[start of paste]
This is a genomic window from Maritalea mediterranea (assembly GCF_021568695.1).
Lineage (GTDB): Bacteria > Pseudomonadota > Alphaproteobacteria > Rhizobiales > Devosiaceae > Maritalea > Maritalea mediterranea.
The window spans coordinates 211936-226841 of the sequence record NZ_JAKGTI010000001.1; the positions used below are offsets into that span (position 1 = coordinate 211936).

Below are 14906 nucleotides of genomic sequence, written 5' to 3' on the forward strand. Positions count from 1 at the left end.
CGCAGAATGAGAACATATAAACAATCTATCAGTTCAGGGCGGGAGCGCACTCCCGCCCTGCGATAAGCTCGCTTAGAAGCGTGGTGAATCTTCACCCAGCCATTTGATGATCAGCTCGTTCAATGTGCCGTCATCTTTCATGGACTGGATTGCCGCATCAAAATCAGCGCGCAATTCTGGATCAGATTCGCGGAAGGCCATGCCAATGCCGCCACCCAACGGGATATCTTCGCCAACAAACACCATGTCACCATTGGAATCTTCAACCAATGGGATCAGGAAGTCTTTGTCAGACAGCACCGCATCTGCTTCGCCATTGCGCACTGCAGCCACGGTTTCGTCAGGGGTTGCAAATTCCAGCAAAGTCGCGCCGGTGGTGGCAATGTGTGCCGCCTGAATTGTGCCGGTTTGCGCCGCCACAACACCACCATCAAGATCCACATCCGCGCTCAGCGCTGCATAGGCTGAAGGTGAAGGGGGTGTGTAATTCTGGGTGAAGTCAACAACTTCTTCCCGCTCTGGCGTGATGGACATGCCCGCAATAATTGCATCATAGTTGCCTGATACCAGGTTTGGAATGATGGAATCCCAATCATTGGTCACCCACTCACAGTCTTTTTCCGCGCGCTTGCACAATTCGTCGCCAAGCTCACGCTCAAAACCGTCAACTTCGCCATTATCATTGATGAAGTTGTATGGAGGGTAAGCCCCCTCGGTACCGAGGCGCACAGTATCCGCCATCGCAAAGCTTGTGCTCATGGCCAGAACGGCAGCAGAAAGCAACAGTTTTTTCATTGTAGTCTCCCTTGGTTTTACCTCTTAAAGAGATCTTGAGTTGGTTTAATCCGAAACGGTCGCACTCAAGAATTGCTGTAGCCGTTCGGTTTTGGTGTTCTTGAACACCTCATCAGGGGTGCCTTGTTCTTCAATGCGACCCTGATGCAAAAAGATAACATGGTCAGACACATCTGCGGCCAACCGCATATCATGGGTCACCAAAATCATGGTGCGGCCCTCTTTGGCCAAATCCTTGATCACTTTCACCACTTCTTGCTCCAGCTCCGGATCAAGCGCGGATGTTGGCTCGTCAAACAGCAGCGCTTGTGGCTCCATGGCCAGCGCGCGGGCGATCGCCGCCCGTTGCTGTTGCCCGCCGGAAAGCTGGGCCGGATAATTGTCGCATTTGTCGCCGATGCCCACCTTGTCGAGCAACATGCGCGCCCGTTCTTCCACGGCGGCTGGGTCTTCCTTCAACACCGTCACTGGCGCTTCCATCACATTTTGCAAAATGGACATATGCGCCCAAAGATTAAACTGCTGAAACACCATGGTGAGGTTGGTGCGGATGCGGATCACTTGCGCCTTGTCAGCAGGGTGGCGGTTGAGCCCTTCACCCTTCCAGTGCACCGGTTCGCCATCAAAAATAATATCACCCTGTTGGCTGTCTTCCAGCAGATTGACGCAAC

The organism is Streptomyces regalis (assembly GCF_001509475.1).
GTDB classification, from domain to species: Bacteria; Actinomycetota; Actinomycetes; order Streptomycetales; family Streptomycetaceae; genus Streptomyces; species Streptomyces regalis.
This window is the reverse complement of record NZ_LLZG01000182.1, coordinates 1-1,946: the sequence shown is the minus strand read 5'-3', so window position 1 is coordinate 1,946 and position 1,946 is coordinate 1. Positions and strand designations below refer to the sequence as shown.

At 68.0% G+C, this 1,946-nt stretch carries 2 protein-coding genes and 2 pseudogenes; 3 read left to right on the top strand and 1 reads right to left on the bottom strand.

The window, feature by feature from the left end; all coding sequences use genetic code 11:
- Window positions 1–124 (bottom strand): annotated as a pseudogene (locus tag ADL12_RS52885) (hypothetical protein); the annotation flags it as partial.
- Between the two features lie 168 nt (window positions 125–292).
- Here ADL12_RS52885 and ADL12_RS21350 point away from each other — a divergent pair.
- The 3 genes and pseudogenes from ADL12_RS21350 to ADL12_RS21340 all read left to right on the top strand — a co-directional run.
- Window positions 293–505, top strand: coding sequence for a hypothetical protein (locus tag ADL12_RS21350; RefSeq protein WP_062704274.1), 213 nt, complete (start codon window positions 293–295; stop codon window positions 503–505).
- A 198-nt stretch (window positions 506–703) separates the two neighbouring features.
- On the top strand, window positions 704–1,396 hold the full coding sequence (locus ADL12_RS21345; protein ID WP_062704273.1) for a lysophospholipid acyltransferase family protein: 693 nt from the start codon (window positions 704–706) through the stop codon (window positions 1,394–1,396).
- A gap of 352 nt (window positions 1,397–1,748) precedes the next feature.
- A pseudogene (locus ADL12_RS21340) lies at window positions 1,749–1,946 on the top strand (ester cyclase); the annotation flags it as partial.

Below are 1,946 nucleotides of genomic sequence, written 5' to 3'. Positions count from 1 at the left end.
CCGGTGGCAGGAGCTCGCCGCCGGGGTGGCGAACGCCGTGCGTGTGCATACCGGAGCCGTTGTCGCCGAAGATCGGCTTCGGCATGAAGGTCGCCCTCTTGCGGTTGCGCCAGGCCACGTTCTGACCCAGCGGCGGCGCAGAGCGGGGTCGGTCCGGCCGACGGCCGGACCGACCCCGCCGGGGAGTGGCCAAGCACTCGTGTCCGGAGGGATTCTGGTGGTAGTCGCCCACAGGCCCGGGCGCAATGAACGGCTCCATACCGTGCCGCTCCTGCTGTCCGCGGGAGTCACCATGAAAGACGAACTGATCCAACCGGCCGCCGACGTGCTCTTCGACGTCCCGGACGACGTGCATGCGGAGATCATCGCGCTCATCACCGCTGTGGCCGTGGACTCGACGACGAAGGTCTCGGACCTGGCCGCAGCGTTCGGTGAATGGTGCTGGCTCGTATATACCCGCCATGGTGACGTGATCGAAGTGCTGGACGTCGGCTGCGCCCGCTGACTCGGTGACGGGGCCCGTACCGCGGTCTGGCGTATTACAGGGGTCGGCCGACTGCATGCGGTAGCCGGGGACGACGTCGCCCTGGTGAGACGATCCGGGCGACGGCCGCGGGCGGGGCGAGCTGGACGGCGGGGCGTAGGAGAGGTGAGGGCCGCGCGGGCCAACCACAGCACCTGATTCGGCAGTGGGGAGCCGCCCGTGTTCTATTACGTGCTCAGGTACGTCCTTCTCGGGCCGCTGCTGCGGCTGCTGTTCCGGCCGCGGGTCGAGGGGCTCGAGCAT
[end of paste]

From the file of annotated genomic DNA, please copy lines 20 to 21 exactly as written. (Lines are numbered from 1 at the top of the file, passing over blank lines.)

Below are 1,946 nucleotides of genomic sequence, written 5' to 3'. Positions count from 1 at the left end.
CCGGTGGCAGGAGCTCGCCGCCGGGGTGGCGAACGCCGTGCGTGTGCATACCGGAGCCGTTGTCGCCGAAGATCGGCTTCGGCATGAAGGTCGCCCTCTTGCGGTTGCGCCAGGCCACGTTCTGACCCAGCGGCGGCGCAGAGCGGGGTCGGTCCGGCCGACGGCCGGACCGACCCCGCCGGGGAGTGGCCAAGCACTCGTGTCCGGAGGGATTCTGGTGGTAGTCGCCCACAGGCCCGGGCGCAATGAACGGCTCCATACCGTGCCGCTCCTGCTGTCCGCGGGAGTCACCATGAAAGACGAACTGATCCAACCGGCCGCCGACGTGCTCTTCGACGTCCCGGACGACGTGCATGCGGAGATCATCGCGCTCATCACCGCTGTGGCCGTGGACTCGACGACGAAGGTCTCGGACCTGGCCGCAGCGTTCGGTGAATGGTGCTGGCTCGTATATACCCGCCATGGTGACGTGATCGAAGTGCTGGACGTCGGCTGCGCCCGCTGACTCGGTGACGGGGCCCGTACCGCGGTCTGGCGTATTACAGGGGTCGGCCGACTGCATGCGGTAGCCGGGGACGACGTCGCCCTGGTGAGACGATCCGGGCGACGGCCGCGGGCGGGGCGAGCTGGACGGCGGGGCGTAGGAGAGGTGAGGGCCGCGCGGGCCAACCACAGCACCTGATTCGGCAGTGGGGAGCCGCCCGTGTTCTATTACGTGCTCAGGTACGTCCTTCTCGGGCCGCTGCTGCGGCTGCTGTTCCGGCCGCGGGTCGAGGGGCTCGAGCAT